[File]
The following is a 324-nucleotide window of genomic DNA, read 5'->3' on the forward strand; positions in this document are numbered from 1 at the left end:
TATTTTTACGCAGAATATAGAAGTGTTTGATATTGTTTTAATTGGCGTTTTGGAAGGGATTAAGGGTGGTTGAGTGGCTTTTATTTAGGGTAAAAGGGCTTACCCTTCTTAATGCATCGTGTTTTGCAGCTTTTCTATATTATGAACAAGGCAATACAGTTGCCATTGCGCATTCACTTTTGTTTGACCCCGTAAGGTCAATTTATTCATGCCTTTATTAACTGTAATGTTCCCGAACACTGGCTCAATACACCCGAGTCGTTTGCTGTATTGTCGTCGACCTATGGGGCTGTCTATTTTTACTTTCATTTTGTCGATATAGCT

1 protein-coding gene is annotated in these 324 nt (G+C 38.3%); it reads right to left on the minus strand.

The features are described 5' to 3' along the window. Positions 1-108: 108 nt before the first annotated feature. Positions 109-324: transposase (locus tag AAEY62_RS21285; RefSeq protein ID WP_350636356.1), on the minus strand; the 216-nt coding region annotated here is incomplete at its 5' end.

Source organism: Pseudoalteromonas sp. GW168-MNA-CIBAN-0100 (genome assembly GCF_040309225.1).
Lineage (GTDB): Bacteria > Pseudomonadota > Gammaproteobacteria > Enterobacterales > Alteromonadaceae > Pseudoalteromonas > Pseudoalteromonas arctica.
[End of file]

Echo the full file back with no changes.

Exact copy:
The following is a 324-nucleotide window of genomic DNA, read 5'->3' on the forward strand; positions in this document are numbered from 1 at the left end:
TATTTTTACGCAGAATATAGAAGTGTTTGATATTGTTTTAATTGGCGTTTTGGAAGGGATTAAGGGTGGTTGAGTGGCTTTTATTTAGGGTAAAAGGGCTTACCCTTCTTAATGCATCGTGTTTTGCAGCTTTTCTATATTATGAACAAGGCAATACAGTTGCCATTGCGCATTCACTTTTGTTTGACCCCGTAAGGTCAATTTATTCATGCCTTTATTAACTGTAATGTTCCCGAACACTGGCTCAATACACCCGAGTCGTTTGCTGTATTGTCGTCGACCTATGGGGCTGTCTATTTTTACTTTCATTTTGTCGATATAGCT

1 protein-coding gene is annotated in these 324 nt (G+C 38.3%); it reads right to left on the minus strand.

The features are described 5' to 3' along the window. Positions 1-108: 108 nt before the first annotated feature. Positions 109-324: transposase (locus tag AAEY62_RS21285; RefSeq protein ID WP_350636356.1), on the minus strand; the 216-nt coding region annotated here is incomplete at its 5' end.

Source organism: Pseudoalteromonas sp. GW168-MNA-CIBAN-0100 (genome assembly GCF_040309225.1).
Lineage (GTDB): Bacteria > Pseudomonadota > Gammaproteobacteria > Enterobacterales > Alteromonadaceae > Pseudoalteromonas > Pseudoalteromonas arctica.